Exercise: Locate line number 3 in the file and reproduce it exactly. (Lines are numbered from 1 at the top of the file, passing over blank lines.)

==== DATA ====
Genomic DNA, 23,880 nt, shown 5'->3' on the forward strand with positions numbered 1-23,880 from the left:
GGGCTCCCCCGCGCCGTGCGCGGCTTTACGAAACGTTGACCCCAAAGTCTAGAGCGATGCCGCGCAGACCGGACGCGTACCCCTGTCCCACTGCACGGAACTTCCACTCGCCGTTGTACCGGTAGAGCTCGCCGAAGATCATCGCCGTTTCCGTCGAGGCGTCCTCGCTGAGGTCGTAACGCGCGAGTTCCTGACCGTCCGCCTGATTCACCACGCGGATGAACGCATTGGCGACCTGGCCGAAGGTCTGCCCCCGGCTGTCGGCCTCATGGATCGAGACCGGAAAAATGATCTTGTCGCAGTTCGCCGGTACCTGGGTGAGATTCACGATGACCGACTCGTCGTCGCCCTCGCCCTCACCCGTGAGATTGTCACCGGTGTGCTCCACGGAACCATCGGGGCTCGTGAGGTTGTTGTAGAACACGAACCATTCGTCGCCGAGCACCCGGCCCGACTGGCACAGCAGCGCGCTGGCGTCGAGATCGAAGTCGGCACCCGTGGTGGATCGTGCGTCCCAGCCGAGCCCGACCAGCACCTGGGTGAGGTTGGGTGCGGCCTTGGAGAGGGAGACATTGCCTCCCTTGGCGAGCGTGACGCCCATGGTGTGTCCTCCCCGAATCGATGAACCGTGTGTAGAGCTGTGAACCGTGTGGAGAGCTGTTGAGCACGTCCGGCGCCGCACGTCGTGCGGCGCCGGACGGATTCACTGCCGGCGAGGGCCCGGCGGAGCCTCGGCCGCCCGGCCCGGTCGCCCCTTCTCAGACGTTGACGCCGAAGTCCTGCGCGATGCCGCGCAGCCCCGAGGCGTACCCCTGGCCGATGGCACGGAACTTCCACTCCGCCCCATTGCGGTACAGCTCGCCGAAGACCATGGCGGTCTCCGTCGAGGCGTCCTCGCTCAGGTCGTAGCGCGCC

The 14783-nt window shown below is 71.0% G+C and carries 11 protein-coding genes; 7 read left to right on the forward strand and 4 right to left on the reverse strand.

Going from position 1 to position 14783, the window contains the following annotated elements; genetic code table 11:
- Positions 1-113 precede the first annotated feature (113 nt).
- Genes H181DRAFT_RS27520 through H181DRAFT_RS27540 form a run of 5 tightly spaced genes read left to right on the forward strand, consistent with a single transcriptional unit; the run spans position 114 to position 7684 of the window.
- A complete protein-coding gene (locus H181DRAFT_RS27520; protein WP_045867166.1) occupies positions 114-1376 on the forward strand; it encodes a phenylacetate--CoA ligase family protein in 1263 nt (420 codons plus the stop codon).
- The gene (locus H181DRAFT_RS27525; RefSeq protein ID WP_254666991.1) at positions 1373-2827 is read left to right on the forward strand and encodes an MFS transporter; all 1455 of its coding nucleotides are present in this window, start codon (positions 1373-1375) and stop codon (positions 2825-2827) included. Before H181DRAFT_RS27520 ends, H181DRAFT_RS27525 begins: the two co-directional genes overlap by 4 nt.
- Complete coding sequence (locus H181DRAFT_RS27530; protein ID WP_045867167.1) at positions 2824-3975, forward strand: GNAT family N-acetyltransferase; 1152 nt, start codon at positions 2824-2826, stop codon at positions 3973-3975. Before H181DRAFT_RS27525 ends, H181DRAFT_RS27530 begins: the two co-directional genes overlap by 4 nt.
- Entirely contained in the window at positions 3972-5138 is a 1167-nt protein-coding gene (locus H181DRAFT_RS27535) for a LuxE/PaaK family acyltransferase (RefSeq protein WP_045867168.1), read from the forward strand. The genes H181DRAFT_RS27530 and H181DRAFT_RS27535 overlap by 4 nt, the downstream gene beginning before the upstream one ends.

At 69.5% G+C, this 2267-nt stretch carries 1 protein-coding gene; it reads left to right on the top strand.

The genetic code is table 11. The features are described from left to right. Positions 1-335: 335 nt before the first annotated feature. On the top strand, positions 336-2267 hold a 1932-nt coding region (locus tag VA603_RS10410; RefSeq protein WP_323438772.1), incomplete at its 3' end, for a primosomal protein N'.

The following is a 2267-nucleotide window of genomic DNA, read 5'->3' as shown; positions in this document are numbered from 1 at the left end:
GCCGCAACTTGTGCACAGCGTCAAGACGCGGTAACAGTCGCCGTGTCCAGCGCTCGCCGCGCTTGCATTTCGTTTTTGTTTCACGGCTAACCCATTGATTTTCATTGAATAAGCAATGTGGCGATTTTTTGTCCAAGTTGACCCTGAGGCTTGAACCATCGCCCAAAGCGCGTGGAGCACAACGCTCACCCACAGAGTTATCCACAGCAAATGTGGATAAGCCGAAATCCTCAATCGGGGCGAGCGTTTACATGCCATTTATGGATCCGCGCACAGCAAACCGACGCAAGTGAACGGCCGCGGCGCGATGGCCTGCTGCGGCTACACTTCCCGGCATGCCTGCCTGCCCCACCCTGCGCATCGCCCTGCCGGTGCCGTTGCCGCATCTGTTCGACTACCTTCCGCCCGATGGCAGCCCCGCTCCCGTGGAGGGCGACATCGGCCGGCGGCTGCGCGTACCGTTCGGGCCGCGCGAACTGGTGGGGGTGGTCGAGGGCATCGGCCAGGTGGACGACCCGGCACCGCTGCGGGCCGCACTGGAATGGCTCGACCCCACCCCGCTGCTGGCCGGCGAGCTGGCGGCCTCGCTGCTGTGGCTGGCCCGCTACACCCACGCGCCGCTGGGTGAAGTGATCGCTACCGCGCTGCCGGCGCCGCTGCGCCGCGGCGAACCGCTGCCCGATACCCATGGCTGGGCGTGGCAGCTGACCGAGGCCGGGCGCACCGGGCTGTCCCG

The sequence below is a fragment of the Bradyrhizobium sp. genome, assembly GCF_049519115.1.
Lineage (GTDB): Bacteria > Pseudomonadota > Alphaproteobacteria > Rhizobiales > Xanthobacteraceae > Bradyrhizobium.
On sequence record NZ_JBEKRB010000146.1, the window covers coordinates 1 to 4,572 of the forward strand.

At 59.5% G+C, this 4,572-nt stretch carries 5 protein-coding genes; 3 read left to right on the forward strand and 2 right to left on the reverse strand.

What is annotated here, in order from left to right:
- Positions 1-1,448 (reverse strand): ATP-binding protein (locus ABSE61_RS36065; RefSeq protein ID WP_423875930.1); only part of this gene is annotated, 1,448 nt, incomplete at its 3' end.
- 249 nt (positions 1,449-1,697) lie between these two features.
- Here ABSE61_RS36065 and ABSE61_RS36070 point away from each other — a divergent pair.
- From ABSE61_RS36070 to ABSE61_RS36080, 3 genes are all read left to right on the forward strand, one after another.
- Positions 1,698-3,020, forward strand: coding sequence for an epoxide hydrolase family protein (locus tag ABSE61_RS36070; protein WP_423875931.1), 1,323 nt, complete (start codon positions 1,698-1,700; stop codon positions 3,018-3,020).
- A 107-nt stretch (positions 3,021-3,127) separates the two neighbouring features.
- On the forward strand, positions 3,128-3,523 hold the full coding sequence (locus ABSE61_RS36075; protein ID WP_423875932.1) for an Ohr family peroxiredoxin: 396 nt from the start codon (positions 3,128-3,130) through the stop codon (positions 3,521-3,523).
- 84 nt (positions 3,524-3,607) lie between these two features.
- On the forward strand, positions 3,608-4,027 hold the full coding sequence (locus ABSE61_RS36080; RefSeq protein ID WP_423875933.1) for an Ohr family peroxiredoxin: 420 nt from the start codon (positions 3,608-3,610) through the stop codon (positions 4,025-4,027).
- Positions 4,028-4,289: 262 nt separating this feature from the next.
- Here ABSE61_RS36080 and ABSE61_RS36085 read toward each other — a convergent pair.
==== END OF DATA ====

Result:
The 14783-nt window shown below is 71.0% G+C and carries 11 protein-coding genes; 7 read left to right on the forward strand and 4 right to left on the reverse strand.